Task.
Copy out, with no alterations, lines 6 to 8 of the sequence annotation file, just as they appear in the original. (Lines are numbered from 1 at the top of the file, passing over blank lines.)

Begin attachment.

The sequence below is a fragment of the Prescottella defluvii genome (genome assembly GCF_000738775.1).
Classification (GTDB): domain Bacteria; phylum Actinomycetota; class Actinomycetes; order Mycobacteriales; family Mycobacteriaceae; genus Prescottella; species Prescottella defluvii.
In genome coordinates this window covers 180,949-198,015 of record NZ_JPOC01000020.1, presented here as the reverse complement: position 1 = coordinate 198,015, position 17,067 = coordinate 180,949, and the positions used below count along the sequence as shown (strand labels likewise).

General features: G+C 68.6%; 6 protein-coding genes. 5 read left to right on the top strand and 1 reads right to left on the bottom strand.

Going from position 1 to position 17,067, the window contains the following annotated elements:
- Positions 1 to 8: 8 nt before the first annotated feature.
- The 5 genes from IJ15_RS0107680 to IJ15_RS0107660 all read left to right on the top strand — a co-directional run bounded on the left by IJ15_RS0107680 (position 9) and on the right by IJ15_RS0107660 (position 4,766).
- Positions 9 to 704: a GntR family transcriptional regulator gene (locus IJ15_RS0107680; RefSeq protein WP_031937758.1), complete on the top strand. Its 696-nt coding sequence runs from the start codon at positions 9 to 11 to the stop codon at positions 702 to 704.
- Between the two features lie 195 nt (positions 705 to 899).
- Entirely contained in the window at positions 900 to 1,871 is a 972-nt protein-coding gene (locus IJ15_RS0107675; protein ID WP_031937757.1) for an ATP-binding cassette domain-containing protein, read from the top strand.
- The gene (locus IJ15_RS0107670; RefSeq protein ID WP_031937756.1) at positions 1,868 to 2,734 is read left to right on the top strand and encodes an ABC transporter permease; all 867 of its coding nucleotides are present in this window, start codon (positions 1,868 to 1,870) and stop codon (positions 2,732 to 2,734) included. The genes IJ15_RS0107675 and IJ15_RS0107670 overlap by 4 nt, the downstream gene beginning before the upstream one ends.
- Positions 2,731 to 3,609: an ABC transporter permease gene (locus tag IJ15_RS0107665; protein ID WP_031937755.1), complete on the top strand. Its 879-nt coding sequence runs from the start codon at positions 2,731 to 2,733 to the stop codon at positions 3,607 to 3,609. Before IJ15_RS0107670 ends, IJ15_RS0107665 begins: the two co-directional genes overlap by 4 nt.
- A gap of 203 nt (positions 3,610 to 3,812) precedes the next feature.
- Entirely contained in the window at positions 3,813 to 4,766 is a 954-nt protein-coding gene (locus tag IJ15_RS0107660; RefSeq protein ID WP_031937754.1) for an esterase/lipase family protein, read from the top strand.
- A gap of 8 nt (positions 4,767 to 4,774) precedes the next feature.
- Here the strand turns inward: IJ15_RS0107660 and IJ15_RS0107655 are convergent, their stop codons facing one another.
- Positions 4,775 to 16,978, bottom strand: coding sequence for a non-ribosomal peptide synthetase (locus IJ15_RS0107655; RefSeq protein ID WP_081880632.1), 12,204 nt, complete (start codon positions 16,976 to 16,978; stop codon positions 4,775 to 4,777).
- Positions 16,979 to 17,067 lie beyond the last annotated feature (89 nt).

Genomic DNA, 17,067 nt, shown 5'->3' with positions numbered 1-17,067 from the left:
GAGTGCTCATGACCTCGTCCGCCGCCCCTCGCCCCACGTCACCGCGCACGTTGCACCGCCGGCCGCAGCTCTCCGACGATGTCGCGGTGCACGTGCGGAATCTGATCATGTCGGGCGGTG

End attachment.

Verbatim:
- Positions 1 to 8: 8 nt before the first annotated feature.
- The 5 genes from IJ15_RS0107680 to IJ15_RS0107660 all read left to right on the top strand — a co-directional run bounded on the left by IJ15_RS0107680 (position 9) and on the right by IJ15_RS0107660 (position 4,766).
- Positions 9 to 704: a GntR family transcriptional regulator gene (locus IJ15_RS0107680; RefSeq protein WP_031937758.1), complete on the top strand. Its 696-nt coding sequence runs from the start codon at positions 9 to 11 to the stop codon at positions 702 to 704.